Part of the Sadara-complex.

Sadara: one of its kind

The Sadara Project Jubail, KSA, represents progress in Saudi Arabia’s chemical industry, completing the world’s largest chemical complex built in a single phase. The USD 20 billion project has resulted in a fully operational plant producing three million tons of products per annum only eight years after the initial investment decision.
 
^ Part of the Sadara-complex.

Article by Ellie Pritchard
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In its 2015 brochure, Sadara Chemical Company printed its ambition to “change the game in the Middle East’s chemical industry”. Saudi Arabian Oil Company (Saudi Aramco) and American chemical giant The Dow Chemical Company (Dow) have joined forces for the venture.

“Sadara uses new feedstock, brings new technologies and other first-time processes to the region in a large, highly-integrated manufacturing complex that is the largest ever built in the world in a single phase. It will produce a differentiated slate of plastics and chemical products.” (source: sadara.com).

Sadara will produce more than three million tons of high-value performance plastics and speciality chemical products annually. At the heart of Sadara is a mixed-feed cracker (MFC), cracking ethane gas and naphtha liquid feedstock to produce chemicals for the site’s other facilities.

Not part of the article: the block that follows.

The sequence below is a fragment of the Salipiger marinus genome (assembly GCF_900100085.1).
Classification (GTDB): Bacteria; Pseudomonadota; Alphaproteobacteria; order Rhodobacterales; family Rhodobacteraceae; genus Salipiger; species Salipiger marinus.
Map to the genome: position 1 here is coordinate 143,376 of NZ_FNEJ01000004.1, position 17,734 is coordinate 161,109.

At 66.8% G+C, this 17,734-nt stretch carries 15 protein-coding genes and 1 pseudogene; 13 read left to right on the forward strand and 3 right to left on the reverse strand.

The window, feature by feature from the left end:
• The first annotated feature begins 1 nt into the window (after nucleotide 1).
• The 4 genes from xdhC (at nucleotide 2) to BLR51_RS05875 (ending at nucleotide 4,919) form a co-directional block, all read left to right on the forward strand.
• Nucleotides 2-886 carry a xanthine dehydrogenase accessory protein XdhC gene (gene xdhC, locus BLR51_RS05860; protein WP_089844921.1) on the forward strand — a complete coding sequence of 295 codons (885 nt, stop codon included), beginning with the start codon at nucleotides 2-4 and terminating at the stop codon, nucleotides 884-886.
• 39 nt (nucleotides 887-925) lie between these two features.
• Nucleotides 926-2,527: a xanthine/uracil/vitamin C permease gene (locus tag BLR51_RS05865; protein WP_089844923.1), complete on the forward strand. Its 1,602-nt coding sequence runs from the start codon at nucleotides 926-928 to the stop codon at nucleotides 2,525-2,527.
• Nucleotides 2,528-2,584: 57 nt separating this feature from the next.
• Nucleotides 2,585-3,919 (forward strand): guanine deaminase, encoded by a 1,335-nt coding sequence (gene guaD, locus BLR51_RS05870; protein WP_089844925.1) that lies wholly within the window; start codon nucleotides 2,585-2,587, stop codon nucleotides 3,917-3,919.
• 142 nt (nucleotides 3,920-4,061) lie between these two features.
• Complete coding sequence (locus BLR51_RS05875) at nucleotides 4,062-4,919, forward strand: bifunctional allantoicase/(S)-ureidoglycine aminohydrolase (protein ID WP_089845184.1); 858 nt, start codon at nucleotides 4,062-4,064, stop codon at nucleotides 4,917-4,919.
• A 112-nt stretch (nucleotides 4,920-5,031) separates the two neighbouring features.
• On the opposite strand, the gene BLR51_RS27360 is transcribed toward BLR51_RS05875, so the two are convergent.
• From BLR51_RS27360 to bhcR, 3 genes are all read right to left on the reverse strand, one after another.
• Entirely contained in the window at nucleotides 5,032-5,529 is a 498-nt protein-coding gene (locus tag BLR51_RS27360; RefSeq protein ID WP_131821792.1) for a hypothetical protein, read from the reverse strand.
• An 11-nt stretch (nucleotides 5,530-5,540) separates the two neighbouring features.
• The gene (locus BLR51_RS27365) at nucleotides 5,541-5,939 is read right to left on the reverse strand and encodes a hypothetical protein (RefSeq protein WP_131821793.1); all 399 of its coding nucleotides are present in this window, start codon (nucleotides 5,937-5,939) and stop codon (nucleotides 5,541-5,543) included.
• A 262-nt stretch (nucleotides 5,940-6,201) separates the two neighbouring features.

TechnipFMC has contributed to the 1500 KTA MFC. It’s scope included the technology and front-end engineering design (FEED) for the cracker and the design of the 12 furnaces. The furnaces crack both ethane (gas) and naphtha (liquid); a number also switch between gas and liquid feedstock, based on market demand. Sadara is the only facility in Saudi Arabia that can crack ethane/LPG and naphtha simultaneously.

Focus on value

Sadara features four polyethylene production units that came on-line between late 2015 and early 2017. More than thirty-two polyethylene products have been qualified to-date. Sadara’s speciality chemicals portfolio includes propylene oxide, propylene glycol, ethylene oxide, glycol ethers, amines, isocyanates and polyether polyols.

The focus on downstream processing flows clearly from KSA’s Vision2030-plan outlining its aims to transform socially and economically. Specifically for the economy and oil and gas sector, KSA wants to get more value out of hydrocarbons by moving into speciality chemicals and polymers. Turning from the power sector to the downstream sector Saudi Arabia has increased its refining capacity significantly in recent years. The country’s biggest motivation has been its forced import of expensive petroleum products as domestic demand outstrips refining capacity in products such as gasoline and diesel.